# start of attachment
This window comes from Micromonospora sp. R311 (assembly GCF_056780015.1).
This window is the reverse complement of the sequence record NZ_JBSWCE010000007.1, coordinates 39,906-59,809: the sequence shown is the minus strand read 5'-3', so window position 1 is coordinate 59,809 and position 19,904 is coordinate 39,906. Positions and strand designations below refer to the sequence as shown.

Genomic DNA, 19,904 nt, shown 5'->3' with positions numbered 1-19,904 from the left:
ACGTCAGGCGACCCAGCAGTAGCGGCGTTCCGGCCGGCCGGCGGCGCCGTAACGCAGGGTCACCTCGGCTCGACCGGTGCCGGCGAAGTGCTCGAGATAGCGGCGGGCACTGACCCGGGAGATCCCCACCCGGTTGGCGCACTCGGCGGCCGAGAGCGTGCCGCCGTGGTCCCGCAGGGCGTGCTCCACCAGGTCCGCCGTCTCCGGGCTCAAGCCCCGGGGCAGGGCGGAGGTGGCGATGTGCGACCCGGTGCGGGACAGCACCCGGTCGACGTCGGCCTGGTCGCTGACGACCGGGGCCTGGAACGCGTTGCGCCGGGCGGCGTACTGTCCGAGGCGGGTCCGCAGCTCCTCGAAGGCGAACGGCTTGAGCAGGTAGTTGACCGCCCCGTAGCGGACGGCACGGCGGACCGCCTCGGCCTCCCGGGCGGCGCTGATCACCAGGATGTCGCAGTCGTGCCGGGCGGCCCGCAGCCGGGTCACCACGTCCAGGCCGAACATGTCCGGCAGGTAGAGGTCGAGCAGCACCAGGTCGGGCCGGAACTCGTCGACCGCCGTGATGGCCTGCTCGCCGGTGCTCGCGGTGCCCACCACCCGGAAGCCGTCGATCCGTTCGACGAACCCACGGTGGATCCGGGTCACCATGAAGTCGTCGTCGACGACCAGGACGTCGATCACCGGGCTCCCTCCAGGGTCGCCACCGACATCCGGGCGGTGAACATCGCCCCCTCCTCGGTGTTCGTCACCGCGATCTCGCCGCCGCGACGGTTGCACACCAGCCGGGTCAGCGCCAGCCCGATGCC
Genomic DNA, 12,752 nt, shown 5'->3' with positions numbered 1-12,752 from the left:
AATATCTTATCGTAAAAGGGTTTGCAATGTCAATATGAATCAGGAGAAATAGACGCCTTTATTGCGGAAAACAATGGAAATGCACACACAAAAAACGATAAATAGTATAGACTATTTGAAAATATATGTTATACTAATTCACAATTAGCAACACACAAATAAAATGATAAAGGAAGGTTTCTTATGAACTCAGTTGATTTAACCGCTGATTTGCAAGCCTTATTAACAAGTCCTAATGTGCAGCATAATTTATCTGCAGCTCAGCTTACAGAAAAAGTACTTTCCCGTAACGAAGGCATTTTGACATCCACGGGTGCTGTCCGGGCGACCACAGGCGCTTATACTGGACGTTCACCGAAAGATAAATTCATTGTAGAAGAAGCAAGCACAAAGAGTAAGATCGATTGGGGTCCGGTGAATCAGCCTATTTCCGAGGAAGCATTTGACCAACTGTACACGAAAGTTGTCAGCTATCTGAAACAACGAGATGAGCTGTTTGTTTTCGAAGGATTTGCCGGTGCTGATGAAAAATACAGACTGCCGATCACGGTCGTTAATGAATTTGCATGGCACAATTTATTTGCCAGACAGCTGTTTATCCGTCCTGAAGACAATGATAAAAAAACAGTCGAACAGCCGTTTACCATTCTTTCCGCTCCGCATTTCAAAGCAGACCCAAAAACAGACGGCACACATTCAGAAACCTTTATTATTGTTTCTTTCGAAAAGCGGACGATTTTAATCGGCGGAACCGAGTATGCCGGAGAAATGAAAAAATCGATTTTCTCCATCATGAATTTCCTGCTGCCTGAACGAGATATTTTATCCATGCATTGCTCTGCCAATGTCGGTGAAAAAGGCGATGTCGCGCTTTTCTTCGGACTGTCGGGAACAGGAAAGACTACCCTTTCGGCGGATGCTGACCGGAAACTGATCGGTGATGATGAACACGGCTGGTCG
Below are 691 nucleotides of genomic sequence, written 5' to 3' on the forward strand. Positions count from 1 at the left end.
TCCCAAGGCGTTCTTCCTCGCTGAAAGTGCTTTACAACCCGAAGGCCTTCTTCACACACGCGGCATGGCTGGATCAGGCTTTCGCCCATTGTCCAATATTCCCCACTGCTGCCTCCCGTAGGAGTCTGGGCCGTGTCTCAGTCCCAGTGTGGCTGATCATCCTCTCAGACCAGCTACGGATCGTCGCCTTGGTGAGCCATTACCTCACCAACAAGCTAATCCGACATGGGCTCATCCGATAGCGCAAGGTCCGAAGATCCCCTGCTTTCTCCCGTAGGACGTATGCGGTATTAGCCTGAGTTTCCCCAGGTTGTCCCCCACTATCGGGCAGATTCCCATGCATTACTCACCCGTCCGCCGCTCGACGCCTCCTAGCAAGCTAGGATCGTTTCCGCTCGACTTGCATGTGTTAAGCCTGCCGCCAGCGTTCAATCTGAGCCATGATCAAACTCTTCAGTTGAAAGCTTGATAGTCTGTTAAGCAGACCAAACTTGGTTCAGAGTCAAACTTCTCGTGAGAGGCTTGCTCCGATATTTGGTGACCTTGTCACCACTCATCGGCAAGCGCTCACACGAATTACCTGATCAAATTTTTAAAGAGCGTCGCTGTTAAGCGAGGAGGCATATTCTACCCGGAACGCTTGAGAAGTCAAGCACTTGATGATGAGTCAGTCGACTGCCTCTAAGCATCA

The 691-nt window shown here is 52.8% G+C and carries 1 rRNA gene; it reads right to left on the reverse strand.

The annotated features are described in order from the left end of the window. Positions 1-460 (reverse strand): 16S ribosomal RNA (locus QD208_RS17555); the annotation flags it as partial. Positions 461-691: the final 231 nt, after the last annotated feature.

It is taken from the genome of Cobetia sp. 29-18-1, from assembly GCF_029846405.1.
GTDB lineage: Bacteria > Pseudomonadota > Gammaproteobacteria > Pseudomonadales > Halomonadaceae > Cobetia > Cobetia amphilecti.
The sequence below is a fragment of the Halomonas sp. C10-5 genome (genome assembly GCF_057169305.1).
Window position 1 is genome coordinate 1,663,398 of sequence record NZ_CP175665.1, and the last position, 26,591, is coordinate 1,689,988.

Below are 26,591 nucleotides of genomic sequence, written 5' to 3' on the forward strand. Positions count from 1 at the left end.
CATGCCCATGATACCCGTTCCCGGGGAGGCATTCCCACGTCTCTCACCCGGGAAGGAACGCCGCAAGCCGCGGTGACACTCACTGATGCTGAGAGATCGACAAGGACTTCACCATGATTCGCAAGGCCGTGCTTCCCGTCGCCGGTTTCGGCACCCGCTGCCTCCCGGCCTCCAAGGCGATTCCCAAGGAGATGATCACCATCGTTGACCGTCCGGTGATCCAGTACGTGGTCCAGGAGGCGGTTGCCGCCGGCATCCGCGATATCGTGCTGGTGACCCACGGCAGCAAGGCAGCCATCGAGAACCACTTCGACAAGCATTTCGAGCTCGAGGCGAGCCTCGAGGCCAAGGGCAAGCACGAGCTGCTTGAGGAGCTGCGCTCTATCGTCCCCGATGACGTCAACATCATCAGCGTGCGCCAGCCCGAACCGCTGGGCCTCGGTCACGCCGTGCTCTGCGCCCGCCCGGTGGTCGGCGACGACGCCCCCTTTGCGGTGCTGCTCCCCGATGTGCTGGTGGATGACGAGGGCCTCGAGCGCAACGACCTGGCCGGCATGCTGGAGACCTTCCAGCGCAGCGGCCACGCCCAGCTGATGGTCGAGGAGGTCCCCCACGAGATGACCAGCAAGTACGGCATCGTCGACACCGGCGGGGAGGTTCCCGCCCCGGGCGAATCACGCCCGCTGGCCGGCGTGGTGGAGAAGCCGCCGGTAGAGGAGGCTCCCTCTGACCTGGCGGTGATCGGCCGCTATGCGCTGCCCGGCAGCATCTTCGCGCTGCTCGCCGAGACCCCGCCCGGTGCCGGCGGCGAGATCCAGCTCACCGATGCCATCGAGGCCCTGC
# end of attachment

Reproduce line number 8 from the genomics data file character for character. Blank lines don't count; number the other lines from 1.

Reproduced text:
TCCCAAGGCGTTCTTCCTCGCTGAAAGTGCTTTACAACCCGAAGGCCTTCTTCACACACGCGGCATGGCTGGATCAGGCTTTCGCCCATTGTCCAATATTCCCCACTGCTGCCTCCCGTAGGAGTCTGGGCCGTGTCTCAGTCCCAGTGTGGCTGATCATCCTCTCAGACCAGCTACGGATCGTCGCCTTGGTGAGCCATTACCTCACCAACAAGCTAATCCGACATGGGCTCATCCGATAGCGCAAGGTCCGAAGATCCCCTGCTTTCTCCCGTAGGACGTATGCGGTATTAGCCTGAGTTTCCCCAGGTTGTCCCCCACTATCGGGCAGATTCCCATGCATTACTCACCCGTCCGCCGCTCGACGCCTCCTAGCAAGCTAGGATCGTTTCCGCTCGACTTGCATGTGTTAAGCCTGCCGCCAGCGTTCAATCTGAGCCATGATCAAACTCTTCAGTTGAAAGCTTGATAGTCTGTTAAGCAGACCAAACTTGGTTCAGAGTCAAACTTCTCGTGAGAGGCTTGCTCCGATATTTGGTGACCTTGTCACCACTCATCGGCAAGCGCTCACACGAATTACCTGATCAAATTTTTAAAGAGCGTCGCTGTTAAGCGAGGAGGCATATTCTACCCGGAACGCTTGAGAAGTCAAGCACTTGATGATGAGTCAGTCGACTGCCTCTAAGCATCA